We all bought a 75,000VND ticket for the Unesco World Heritage site that is Hoi An’s ancient city. The ticket permits viewing of one museum, one assembly hall, one ancient house, one temple, the handicraft workshop and the Japanese covered bridge. I visited the Museum of History and Culture (which is basically a room full of uncoverec artifacts and took me all of five minutes to view) and Quan Cong Temple nextdoor, which was a more interesting site and displayed many Chinese influences including carp-shaped rain spouts on the roof surrounding the courtyard. The carp is a symbol of patience is Chinese mythology and is popular throughout Hoi An. I also wandered around the corner (I love the fact that Hoi An’s old town is so compact) to the Handicraft Workshop, where craftsmen and women make lanterns, sculpt wood carvings and cast silver to create jewellery and ornaments.Hoi An truly is a shopper’s paradise. There are some fantastic art galleries where local artists create beautiful pictures that capture the essense of Vietnam or excellent copies of famous paintings by well known international artists. You can also by silk bags, ties, scarves, gloves, and purses, along with lanterns, wood carvings, wall hangings, jewellery, beautifully crafted bowls and plates, and obviously as many items of clothing and pairs of shoes as you can fit in your suitcase. Rob even bought another holdall to fit all his purchases in!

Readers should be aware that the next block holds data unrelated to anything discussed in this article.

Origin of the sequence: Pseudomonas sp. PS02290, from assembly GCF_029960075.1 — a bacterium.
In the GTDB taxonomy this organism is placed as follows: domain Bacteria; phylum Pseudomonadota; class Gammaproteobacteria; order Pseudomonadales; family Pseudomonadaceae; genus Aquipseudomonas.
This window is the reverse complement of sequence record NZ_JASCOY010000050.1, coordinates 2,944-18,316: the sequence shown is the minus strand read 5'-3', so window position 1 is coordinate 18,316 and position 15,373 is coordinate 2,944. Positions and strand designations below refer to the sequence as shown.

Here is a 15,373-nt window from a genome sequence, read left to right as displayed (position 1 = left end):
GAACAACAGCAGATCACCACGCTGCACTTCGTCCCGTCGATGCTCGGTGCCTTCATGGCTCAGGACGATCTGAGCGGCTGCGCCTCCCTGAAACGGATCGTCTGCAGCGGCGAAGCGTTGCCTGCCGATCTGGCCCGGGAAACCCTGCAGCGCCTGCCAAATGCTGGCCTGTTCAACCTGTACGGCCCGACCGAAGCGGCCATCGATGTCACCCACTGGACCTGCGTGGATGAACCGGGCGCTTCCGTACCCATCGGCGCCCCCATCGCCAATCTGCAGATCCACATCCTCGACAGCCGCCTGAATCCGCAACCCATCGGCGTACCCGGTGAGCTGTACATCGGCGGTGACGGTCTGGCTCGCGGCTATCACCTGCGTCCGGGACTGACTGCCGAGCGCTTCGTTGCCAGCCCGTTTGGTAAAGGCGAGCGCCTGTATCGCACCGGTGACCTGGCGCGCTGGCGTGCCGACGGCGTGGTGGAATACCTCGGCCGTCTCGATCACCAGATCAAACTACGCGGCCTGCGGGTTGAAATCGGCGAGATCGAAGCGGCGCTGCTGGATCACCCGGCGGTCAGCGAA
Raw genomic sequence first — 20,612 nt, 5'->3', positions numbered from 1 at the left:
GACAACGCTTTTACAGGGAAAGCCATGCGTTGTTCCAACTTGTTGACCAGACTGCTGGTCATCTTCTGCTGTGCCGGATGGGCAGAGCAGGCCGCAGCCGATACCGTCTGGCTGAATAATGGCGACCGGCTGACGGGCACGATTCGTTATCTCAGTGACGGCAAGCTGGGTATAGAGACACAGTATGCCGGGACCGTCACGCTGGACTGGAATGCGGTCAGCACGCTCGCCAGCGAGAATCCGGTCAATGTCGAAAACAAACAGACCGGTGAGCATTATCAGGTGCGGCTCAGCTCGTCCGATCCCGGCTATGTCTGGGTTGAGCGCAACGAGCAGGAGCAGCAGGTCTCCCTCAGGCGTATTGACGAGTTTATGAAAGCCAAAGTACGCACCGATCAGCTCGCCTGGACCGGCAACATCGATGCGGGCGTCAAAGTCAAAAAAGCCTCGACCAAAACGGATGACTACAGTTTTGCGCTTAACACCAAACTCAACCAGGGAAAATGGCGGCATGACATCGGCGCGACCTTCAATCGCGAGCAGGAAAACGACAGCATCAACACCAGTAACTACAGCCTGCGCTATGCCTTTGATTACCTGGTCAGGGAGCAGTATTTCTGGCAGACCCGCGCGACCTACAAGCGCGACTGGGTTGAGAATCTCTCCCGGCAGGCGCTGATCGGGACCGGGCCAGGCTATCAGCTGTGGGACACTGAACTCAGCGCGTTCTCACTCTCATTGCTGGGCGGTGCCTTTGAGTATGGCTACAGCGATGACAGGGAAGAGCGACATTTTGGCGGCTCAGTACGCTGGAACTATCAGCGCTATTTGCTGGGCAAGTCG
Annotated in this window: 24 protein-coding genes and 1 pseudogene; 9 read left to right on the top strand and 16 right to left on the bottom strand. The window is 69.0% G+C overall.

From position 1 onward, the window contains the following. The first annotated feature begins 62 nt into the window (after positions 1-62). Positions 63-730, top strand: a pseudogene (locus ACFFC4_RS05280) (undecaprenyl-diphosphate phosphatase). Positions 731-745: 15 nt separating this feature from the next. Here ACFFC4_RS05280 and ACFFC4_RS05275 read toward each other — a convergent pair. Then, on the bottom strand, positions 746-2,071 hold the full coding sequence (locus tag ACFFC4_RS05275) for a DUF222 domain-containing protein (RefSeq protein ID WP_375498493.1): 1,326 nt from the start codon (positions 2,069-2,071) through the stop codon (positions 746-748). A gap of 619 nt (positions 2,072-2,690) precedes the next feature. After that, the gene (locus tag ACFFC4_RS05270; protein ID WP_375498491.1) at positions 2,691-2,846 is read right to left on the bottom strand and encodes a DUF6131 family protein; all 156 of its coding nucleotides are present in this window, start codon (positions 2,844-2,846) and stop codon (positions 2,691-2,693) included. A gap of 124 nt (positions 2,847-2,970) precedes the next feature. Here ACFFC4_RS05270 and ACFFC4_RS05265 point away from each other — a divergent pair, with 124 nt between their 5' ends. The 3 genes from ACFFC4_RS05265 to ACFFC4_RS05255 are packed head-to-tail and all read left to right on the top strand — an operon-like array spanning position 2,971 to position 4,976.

It’s a wierd sensation buying clothing that we’ve been unable to try on and not even seen, but overall we were all pleased with the outcome of our garments, especially the items we’d ordered at Phuong Nam. My top and skirt (made out of aubergine coloured Vietnamese silk) had been made exactly as i’d designed it and imagined it to look.
The plan this evening was to get dolled up in our new garments and go for a nice meal, but Tasha and Emma were frightened of damaging their clothes (as they needed their dresses for a wedding when they returned home), and my top and skirt still needed hemming, so we abolished the nice meal idea and ate at Bo Bo’s again. Nevertheless, Rob went out suited and booted and I accompanied him in my baggy ali ba ba pants and semi-smart Vietnamese silk and linen top. Before we’d even reached the end of the road, Rob had received numerous comments about how handsome he looked – mainly from young female Vietnamese shop assistants!
After our meal (or rather, after the football match that all but Tasha and I were intent on watching), we headed over to Treats Bar for a few beers and games of Pool. It wasn’t exactly a treat in Treats, because as soon as the clock struck 11pm, the staff became a little too keen to evict us from the premises, so much so that they were removing the pool balls from the pockets as we potted them!
Photo is of a typical street scene in Hoi An’s old town.